The week of July 6-12 saw a lot of progress in my recovery from the Mohican 100. I covered 70 miles for the week, including a 31-mile weekend. Although right now I'm fighting some minor plantar faciitis that I'm treating with ice, overall I feel pretty good and am closing in on a total recovery.
With the Buckeye Trail 50K (July 18) and Burning River 100 (Aug. 1) around the corner, it is easy to feel tempted to enter these very popular local races, but I'm not going to because I need to focus on recovery and preparing for what's next. The lure of the BR100 is especially strong, as it was my first 100 (2007) and this year's race is attracting a very competitive field. Fortunately, the fact that I've already committed to returning as pacer for the reigning BR100 champ, Tim Clement, will keep me out of the 100 and on track for two quality 50-milers this October and December, respectively.
At some point, I will go for two, three or more 100s in a single year, but that won't happen in 2009. I need to decide what's more important--trying to break 2:50 in a marathon I have no shot at winning, or reaching whatever potential I may have as a 100-mile runner who has a shot to win some races. Seems like the decision may be easy. More immediately, it'll be interesting to see what I can do in a 50-miler.
Which brings me to what's next. I've registered for the Tussey Mountainback 50-Mile race, which will serve as the USA Track & Field 50-mile national championship and be held in State College, Penn., and also for The North Face Endurance Challenge Championship Gore-Tex 50-Mile Race in San Francisco on Dec. 5. Between now and then, I have some miles to run, some hills to scale (a la repeats) and some track intervals to hammer. The goal is to create a me with super-strong hill legs, excellent turnover and beastly endurance. I do not intend to run either race like a chump, or to show up in San Francisco just happy to be there.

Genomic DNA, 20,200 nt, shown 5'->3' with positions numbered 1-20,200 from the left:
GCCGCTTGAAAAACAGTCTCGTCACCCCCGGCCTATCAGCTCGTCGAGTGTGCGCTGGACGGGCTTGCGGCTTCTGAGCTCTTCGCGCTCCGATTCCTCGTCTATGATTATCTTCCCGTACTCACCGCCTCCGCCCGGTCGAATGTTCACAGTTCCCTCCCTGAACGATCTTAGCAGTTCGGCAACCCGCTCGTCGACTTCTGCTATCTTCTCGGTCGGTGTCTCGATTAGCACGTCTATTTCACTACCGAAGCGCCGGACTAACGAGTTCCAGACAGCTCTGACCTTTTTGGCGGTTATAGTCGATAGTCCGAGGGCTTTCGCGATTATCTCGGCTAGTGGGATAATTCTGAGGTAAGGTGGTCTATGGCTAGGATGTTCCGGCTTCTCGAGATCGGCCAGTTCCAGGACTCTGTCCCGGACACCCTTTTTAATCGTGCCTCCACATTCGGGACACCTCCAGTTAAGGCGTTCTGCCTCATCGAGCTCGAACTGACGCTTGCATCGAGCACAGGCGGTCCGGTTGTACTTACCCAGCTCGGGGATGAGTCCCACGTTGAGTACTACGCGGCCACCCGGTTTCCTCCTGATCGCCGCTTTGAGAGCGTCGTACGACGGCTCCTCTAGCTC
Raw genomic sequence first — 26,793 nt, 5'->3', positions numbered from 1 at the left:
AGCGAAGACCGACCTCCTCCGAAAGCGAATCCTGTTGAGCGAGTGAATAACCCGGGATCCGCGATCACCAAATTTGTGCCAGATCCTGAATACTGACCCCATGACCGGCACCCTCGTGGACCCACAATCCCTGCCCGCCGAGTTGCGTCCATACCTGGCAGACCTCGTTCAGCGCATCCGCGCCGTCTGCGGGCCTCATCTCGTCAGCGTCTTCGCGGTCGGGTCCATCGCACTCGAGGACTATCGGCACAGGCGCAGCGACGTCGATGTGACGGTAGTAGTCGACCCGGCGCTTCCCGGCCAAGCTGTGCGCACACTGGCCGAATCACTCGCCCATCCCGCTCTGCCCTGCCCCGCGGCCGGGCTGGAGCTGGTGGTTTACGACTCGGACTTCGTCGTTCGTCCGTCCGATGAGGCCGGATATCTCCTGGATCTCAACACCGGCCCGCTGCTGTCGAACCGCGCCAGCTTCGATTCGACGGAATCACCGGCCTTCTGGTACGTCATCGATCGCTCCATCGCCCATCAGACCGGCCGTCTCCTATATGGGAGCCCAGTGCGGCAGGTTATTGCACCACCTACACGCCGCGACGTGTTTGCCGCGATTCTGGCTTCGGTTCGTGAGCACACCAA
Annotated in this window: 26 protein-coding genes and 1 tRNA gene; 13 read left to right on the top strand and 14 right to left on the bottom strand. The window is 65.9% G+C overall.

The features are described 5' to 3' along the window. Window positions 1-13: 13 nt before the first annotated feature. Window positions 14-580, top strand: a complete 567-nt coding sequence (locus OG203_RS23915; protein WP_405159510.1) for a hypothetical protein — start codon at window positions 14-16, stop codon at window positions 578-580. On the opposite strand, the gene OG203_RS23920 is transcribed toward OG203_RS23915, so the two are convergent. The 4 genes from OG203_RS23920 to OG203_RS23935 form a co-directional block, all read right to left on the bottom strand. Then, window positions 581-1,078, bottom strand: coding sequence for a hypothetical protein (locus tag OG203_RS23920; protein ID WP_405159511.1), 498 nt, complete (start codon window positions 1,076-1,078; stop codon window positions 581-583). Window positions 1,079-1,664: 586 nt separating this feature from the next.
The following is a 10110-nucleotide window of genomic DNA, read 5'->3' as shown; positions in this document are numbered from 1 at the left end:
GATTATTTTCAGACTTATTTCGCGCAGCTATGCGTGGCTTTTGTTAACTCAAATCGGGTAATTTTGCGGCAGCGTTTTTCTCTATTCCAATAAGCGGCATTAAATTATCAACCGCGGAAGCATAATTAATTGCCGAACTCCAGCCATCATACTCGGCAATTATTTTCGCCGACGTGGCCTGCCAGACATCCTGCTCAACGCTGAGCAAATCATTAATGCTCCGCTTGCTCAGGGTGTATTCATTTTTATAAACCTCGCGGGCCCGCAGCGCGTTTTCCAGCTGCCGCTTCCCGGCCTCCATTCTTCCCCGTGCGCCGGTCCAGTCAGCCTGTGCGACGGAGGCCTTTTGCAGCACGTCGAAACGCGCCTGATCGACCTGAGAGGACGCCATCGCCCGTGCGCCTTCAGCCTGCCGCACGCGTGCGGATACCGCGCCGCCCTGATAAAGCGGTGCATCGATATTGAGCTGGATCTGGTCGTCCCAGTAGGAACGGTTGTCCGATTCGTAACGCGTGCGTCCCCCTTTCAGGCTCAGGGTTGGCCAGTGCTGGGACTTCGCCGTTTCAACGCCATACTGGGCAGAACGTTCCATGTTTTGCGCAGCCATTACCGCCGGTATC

I first need to get rid of this plantar faciitis. Plantar scares me, because I've seen the havoc it can wreak over a period of months.
Before I sign off, I want to throw out a big congrats to two ultrarunners I really admire. Hal Koerner of Ashland, Ore. won a very hot 2009 Western States 100 with a blazing-fast time of 16:24. Hal was the reigning champ from 2007 (the 2008 race was canceled due to wildfires) and beat an outstanding field. Held in California's beautiful Sierra Nevada region, the WS100 starts at the Squaw Valley Ski Resort and ends in Auburn, traversing mountains, ridges and canyons. I admire Hal's strength and tenacity.
Congratulations to another incredible ultrarunning talent, Karl Meltzer, on his win at the Hardrock Hundred in the San Juan Mountains of Colorado. With 66,000 feet of climb and descent and an average elevation of 11,000 feet, Hardrock is generally considered to be the most challenging 100 in the nation. This was Karl's fifth career Hardrock win and his third 100-mile win of 2009. He also won the Masanutten and Big Horn 100s and, from what I hear, is out to collect seven 100-mile victories this year to break the record he set in 2006, when he became the first person to ever win six 100s in a single calendar year. At 41 years of age, Karl is amazing and simply doesn't seem to have many limits to what he can do in mountain races and at altitude.
The goal this week is log 75 miles and start getting in some good quality, with hill-repeat and track workouts. I still haven't decided what my track program will look like, so for now I'm going to stick to mile repeats and may squeeze in a few 800s and 1200s.
Onward and upward!